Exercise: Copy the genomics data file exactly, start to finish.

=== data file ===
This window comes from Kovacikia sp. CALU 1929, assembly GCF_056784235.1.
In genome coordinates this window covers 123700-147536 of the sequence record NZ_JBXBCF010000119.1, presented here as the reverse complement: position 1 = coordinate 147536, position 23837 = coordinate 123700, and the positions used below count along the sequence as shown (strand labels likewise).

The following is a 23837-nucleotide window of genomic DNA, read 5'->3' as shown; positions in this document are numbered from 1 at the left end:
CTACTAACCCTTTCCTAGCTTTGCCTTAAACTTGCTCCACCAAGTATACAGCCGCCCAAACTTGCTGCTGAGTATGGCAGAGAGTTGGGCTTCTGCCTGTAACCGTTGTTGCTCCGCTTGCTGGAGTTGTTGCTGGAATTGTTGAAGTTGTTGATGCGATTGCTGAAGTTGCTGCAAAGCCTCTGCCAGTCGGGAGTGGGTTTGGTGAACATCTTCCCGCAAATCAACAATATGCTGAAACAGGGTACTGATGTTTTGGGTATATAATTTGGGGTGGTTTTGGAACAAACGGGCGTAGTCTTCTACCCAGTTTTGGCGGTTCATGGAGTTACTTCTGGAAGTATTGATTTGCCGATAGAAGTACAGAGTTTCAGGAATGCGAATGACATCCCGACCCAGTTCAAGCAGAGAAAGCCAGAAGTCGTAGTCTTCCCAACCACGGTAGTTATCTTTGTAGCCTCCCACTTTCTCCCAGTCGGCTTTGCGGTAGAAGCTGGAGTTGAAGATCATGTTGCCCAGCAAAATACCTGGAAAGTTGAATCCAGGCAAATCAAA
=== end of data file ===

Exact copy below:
This window comes from Kovacikia sp. CALU 1929, assembly GCF_056784235.1.
In genome coordinates this window covers 123700-147536 of the sequence record NZ_JBXBCF010000119.1, presented here as the reverse complement: position 1 = coordinate 147536, position 23837 = coordinate 123700, and the positions used below count along the sequence as shown (strand labels likewise).

The following is a 23837-nucleotide window of genomic DNA, read 5'->3' as shown; positions in this document are numbered from 1 at the left end:
CTACTAACCCTTTCCTAGCTTTGCCTTAAACTTGCTCCACCAAGTATACAGCCGCCCAAACTTGCTGCTGAGTATGGCAGAGAGTTGGGCTTCTGCCTGTAACCGTTGTTGCTCCGCTTGCTGGAGTTGTTGCTGGAATTGTTGAAGTTGTTGATGCGATTGCTGAAGTTGCTGCAAAGCCTCTGCCAGTCGGGAGTGGGTTTGGTGAACATCTTCCCGCAAATCAACAATATGCTGAAACAGGGTACTGATGTTTTGGGTATATAATTTGGGGTGGTTTTGGAACAAACGGGCGTAGTCTTCTACCCAGTTTTGGCGGTTCATGGAGTTACTTCTGGAAGTATTGATTTGCCGATAGAAGTACAGAGTTTCAGGAATGCGAATGACATCCCGACCCAGTTCAAGCAGAGAAAGCCAGAAGTCGTAGTCTTCCCAACCACGGTAGTTATCTTTGTAGCCTCCCACTTTCTCCCAGTCGGCTTTGCGGTAGAAGCTGGAGTTGAAGATCATGTTGCCCAGCAAAATACCTGGAAAGTTGAATCCAGGCAAATCAAA